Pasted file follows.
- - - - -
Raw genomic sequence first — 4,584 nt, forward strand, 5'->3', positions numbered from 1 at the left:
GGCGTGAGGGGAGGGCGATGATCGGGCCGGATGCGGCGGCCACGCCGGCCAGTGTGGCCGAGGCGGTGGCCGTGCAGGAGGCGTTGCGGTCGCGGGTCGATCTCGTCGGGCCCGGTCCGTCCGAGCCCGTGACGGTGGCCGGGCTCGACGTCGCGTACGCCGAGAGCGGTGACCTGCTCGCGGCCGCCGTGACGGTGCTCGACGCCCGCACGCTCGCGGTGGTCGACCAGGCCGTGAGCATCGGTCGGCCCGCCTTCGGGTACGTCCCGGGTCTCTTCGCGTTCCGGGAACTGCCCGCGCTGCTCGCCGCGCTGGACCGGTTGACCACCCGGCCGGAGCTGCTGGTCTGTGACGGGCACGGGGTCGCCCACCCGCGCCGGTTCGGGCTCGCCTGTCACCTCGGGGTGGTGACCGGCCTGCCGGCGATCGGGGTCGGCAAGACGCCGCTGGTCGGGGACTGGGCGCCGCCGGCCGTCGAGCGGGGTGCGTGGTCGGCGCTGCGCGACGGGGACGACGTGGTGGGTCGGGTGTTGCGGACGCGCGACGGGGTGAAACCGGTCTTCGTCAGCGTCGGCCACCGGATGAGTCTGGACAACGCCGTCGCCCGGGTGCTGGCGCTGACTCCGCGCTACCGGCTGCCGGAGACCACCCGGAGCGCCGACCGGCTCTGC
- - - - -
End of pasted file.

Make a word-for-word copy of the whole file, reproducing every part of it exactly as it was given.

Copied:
Raw genomic sequence first — 4,584 nt, forward strand, 5'->3', positions numbered from 1 at the left:
GGCGTGAGGGGAGGGCGATGATCGGGCCGGATGCGGCGGCCACGCCGGCCAGTGTGGCCGAGGCGGTGGCCGTGCAGGAGGCGTTGCGGTCGCGGGTCGATCTCGTCGGGCCCGGTCCGTCCGAGCCCGTGACGGTGGCCGGGCTCGACGTCGCGTACGCCGAGAGCGGTGACCTGCTCGCGGCCGCCGTGACGGTGCTCGACGCCCGCACGCTCGCGGTGGTCGACCAGGCCGTGAGCATCGGTCGGCCCGCCTTCGGGTACGTCCCGGGTCTCTTCGCGTTCCGGGAACTGCCCGCGCTGCTCGCCGCGCTGGACCGGTTGACCACCCGGCCGGAGCTGCTGGTCTGTGACGGGCACGGGGTCGCCCACCCGCGCCGGTTCGGGCTCGCCTGTCACCTCGGGGTGGTGACCGGCCTGCCGGCGATCGGGGTCGGCAAGACGCCGCTGGTCGGGGACTGGGCGCCGCCGGCCGTCGAGCGGGGTGCGTGGTCGGCGCTGCGCGACGGGGACGACGTGGTGGGTCGGGTGTTGCGGACGCGCGACGGGGTGAAACCGGTCTTCGTCAGCGTCGGCCACCGGATGAGTCTGGACAACGCCGTCGCCCGGGTGCTGGCGCTGACTCCGCGCTACCGGCTGCCGGAGACCACCCGGAGCGCCGACCGGCTCTGC